Carl & Maerose in Bohol
Chocolate Hills
Chocolate Hills
Chocolate Hills
Chocolate Hills, viewing deck
Chocolate Hills, opposite end

Attraction #4. The Bamboo Hanging Bridge in Sevilla. After visiting the Chocolate Hills in Carmen, we drove back towards the city and stopped over the bamboo hanging bridge in Sevilla. The bridge was originally made of just bamboo and ropes. But after it became a popular stop for tourists, the management strengthened the bridge with steel cables to ensure safety and stability. It was raining when we reached the bridge, so it was a bit slippery to cross. Nevertheless, we enjoyed the bit of thrill! The bridge spans 40 meters across the Sipatan River.

The bamboo hanging bridge
The bamboo hanging bridge
The bamboo hanging bridge

Attraction #5. Loboc River Cruise and Floating Restaurant. This is probably Carl’s favorite part of the trip. The cruise along the Loboc River aboard a floating restaurant was very relaxing, and amusing at the same time! Yes, it rained hard while we were cruising, but the food was good, the nature chill, and the live music on board was appealing! We stopped once to watch a cultural performance by the locals, and we also had fun watching kids jump off from the trees to the river! They did like the attention, too, being cheered up and applauded by the tourists passing by.

Loboc River cruise
Loboc River cruise
Loboc River cruise
Loboc River cruise
Loboc River cruise
Loboc River cruise
Loboc River cruise
Loboc River cruise
Loboc River cruise
Loboc River cruise
Loboc River cruise
Loboc River cruise
Loboc River cruise
Loboc River cruise

Attraction #6 & 7. The Xzootic Animal Park and Butterfly Garden in Loboc. Seriously, this is not an attraction! We didn’t like the place very much. We even wondered why it was on the tour’s itinerary. It needed a LOT of improvement, a LOT to fix, from the handling of the animals to cleanliness. They advertise the zoo by offering “python watching” and calling it home to the “biggest python in captivity”. We were excited to see the “biggest python”, but to our disappointment, the said python DIED in 2013 of an unknown cause. Yes, it’s DEAD, and what you can see in the zoo is its stuffed body displayed at the entrance.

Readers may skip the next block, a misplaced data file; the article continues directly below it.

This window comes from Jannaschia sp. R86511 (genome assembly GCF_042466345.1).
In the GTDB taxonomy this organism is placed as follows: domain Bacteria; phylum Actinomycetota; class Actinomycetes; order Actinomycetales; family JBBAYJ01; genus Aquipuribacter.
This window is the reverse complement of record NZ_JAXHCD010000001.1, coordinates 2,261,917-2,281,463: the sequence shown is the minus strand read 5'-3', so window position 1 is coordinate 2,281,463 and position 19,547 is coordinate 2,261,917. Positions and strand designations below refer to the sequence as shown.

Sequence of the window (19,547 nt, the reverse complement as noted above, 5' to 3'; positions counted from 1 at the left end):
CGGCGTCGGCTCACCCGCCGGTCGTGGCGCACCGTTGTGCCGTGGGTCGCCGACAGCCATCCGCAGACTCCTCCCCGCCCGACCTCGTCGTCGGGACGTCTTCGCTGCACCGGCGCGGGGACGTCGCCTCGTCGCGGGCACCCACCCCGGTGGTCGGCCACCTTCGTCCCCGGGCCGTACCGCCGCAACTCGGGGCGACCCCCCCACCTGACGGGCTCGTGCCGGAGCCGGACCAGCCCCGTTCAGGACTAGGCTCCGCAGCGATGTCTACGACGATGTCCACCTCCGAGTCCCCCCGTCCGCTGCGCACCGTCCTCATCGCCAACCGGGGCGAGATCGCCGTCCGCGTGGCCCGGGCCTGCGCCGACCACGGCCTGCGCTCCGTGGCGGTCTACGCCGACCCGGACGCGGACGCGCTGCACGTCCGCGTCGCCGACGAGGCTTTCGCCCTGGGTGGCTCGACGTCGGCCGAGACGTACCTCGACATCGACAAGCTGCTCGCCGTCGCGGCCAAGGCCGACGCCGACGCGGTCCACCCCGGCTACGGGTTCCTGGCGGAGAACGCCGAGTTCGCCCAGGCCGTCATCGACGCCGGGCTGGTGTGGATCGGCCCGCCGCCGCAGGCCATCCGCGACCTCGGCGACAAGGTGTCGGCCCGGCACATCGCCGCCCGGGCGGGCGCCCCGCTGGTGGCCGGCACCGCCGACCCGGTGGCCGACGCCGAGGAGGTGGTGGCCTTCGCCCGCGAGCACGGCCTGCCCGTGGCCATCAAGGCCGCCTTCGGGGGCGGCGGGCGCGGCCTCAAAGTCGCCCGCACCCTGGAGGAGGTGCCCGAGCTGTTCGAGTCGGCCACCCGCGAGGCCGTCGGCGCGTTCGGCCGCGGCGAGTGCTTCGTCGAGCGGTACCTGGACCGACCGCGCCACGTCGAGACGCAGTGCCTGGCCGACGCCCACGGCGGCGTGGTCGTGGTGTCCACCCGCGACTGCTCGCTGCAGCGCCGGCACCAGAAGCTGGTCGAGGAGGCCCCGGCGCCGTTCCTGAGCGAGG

The zoo also have a number of exotic animals kept in small steel cages, with nothing else but the cemented floor! The tourguide at the zoo forced us to go in the cage and pose with an albino python, despite our insistence that we didn’t want too. The civet cat was swimming in its poop. The macaque monkeys and the rest of the exotic animals in the small enclosures just looked upset and sad. Then, he took us to the butterfly garden, where he caught buterflies, holding them in their fragile wings, not just once but thrice! Butterflies are nice to look at, but they shouldn’t be touched, so as to avoid scraping off the scales on their wings.

And interestingly, the zoo boasted of air-conditioned toilets! Wtf, seriously? hahaha (sorry)

The largest python in captivity, DEAD.
A lone crocodile in a small cage with little water
Snakes in small steel cages
The poor civet cat
A catterpillar
Caterpillar
Caterpillar
An old box with butterfly pupa

Butterfly garden
Butterfly garden